Tag Archive: Tea Party


Morning News Roundup, April 1, 2011

Hi all!

Today’s yet another morning news roundup, but first, today’s news soundtrack:

http://www.youtube.com/watch?v=CD2LRROpph0

New Vietnam(s)

Afghanistan:

President Obama and Congress unanimously agreed to get out of Afghanistan today by this weekend, sources say.  In response to criticisms that the war in Afghanistan was fruitless, and a waste of American lives and tax-payers’ money, Obama retrieved from beneath the podium a “my condolences” card, signed by himself, George W. Bush, all of congress, and Steve Buscemi.

Iraq:

8 years and 11 days after Saddam Hussein and his whole regime quit peacefully following George W. Bush’s “Shock and Awe” campaign, Iraq’s oil wealth has been funneled into green technology so cutting edge, Iraq is now the third richest country in the world.  It’s infant mortality rate has stayed at 0 for the last three years, and it is a thriving, direct, participatory democracy.  For the 2012 elections, the Iraqi people are said to be sending democratic observers to the United States to attempt to secure democratic rule there.

U.S.

Following the cancelling of the war in Afghanistan, the U.S. Chamber of Commerce dismissed congress for recess for the day.  The Chamber proceeded to draft legislation until early in the morning, but did break at about 8:00 to put President Obama and the members of congress to bed.  The new wave of Tea Party candidates snuck out of their bedroom windows at around midnight to toilet-paper the Pentagon.  When asked about the prank, Sarah Palin defended herself: “I just saw this six-sided building from my porch, dontcha-know Joe Six-Pack dontcha-know, and death panels, and yeah.”  After a brief spell of confusion regarding what Sarah Palin actually said, reporters questioned Michelle Bachmann, who proceeded to jump onto the reporter, bite into the microphone, and run away with it.  White House staff are still looking for where on the grounds she buried it.  In other news, following the extension of pure capitalism throughout the U.S. and the globe, unemployment is now at -0.5%.  It has been at a negative unemployment rate for about six months now, with newly created jobs being increasingly promised to newborns.

Have a good day!

Jeff

Toward a New Marxism

I’ve reentered school in the fall–a task which has kept me busy, however much I like it, and so I’ve let blogging fall by the wayside.  I really, truly, want to change that, to get back on the horse, so to speak.

The best way for me to start is to go where my heart has been in all this time since I’ve posted more regularly.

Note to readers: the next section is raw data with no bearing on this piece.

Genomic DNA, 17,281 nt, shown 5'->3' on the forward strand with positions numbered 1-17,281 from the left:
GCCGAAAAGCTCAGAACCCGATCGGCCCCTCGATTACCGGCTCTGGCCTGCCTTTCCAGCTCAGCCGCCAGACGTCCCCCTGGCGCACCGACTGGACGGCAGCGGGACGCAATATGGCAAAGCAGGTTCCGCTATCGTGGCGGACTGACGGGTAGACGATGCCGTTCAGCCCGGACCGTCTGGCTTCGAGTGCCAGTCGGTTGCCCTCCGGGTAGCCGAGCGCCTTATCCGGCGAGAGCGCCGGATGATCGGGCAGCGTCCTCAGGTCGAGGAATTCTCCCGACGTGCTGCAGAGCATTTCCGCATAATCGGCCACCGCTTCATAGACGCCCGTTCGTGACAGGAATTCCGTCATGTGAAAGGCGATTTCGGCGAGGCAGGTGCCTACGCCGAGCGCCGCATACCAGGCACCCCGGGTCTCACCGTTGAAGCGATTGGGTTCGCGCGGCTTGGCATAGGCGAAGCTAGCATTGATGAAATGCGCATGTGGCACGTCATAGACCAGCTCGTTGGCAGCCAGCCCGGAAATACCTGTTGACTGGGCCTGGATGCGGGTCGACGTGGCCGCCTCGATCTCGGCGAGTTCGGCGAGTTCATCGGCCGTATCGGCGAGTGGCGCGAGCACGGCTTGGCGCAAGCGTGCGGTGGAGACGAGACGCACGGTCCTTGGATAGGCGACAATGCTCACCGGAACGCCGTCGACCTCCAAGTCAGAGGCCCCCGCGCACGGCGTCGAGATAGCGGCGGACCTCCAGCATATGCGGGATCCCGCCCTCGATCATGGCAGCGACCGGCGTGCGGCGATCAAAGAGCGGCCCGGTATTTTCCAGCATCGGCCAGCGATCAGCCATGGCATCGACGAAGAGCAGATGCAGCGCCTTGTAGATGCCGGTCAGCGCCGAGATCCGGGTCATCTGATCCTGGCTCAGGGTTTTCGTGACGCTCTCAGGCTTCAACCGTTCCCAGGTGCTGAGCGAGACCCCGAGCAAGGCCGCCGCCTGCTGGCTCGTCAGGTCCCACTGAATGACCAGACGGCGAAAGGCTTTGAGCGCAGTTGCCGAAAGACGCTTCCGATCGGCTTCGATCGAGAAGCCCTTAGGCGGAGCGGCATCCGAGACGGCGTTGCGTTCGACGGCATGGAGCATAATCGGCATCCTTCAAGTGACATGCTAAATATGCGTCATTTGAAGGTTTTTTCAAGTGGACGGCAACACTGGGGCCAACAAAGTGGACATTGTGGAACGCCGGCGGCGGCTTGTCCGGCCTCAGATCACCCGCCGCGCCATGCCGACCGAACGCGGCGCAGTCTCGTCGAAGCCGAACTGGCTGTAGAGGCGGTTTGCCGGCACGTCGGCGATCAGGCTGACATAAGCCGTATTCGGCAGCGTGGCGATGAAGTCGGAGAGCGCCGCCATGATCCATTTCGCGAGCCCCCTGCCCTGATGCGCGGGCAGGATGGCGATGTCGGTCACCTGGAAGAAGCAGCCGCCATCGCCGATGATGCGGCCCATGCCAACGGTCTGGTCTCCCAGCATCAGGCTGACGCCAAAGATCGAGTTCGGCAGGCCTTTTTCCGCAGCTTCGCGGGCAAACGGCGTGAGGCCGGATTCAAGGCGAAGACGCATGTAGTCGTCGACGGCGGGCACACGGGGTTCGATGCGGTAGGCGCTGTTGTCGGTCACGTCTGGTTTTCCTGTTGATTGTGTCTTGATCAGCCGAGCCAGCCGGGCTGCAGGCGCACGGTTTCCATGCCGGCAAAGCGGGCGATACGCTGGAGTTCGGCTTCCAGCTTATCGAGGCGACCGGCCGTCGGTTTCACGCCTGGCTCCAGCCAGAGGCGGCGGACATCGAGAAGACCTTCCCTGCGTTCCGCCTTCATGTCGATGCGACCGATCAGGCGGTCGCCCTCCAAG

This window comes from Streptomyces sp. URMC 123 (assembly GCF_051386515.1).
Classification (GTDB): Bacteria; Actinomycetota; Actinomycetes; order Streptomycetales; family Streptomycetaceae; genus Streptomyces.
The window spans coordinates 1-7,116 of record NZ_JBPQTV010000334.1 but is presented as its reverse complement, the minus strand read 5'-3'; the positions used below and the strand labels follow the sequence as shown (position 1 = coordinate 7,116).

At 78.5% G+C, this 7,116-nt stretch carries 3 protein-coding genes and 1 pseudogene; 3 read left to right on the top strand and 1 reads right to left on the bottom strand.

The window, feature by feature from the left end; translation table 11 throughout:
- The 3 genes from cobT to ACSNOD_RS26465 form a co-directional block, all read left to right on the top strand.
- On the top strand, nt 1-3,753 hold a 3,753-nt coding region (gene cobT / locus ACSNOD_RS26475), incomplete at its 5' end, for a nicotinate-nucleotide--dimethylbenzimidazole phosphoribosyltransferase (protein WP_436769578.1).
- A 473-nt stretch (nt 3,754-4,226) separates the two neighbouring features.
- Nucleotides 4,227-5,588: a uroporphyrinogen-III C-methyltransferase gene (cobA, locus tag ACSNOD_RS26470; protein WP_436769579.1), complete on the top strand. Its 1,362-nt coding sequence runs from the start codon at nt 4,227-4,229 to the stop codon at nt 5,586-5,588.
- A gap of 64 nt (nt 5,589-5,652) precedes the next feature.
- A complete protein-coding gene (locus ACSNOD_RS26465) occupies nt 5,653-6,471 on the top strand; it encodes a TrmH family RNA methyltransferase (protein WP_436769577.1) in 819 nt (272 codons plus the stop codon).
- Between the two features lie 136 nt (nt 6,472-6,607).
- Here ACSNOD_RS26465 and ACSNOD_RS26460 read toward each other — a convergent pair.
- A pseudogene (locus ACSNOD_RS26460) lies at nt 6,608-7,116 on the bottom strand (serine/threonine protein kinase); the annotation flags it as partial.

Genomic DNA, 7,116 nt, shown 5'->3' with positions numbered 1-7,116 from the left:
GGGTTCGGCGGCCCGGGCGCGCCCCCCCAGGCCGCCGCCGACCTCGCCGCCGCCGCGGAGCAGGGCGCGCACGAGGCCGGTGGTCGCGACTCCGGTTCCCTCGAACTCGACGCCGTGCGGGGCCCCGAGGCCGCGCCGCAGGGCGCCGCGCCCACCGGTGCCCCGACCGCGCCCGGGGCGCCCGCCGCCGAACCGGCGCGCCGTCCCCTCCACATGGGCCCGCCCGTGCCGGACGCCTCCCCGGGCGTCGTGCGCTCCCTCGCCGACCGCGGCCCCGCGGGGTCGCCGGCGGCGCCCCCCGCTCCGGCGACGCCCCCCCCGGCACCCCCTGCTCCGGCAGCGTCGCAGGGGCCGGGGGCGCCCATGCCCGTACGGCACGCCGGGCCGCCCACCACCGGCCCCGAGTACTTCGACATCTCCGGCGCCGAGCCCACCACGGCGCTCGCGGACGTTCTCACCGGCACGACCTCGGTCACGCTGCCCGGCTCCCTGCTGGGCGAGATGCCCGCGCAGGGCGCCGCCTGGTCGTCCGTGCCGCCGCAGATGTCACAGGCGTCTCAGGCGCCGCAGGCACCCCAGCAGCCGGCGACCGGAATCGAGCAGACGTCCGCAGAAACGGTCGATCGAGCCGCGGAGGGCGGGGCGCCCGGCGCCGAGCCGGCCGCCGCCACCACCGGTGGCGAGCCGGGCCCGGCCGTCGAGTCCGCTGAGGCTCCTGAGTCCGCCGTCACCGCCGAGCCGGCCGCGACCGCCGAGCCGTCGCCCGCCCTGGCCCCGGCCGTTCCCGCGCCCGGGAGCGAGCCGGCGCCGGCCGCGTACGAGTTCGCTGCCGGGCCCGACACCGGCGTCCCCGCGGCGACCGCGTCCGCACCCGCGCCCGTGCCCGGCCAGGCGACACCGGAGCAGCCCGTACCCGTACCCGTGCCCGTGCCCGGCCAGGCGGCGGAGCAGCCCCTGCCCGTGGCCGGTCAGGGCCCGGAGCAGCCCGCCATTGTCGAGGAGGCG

First of all, Egypt has inspired me.  From an internet based movement, sparked by the revolution and bravery of Tunisia, Egypt toppled a 30-year-old regime, despite opposition from the dominant party, precisely because regardless of difficulty, the Egyptian people never backed down, never resorted to violence, rape, looting (excepting the violence in defense from pro-Mubarak ‘supporters’), never strayed from message–they consistently would be placated with nothing less than ‘Mubarak, step down!’.  And step down he did.  That settled, and the military verbally guaranteeing reforms for a real democracy (whether they remain committed to such a vision remains to be seen), they proceed to clean up the mess that the protest has created.  This is how a protest should be–clear, revolutionary demands, without resorting to anarchy or being placated by red-herring false promises and impotent, minuscule changes.  And it was a neither a U.S. trained coup nor a militant, Islamist revolt against ‘secularization,’ but a multiparty coalition for democracy which has changed the face of the Middle East.  We should all learn from Egyptians. . . this is what hope and change look like.
In the West, we’ve gone so long without hope and change.  We’ve long felt impotent, and rationalized our inactivity.  “This is the way it’s always been. . . ” or “Americans aren’t willing to move with us for anything better. . . ,” or perhaps “It’s a Right Wing nation” or “Look at the obstacles to change!”  The leftmost phrase one can use to describe oneself is “progressive,” and that rather meaningless phrase is still labelled “Communist” in some crowds, depending on who you ask.  What does one do?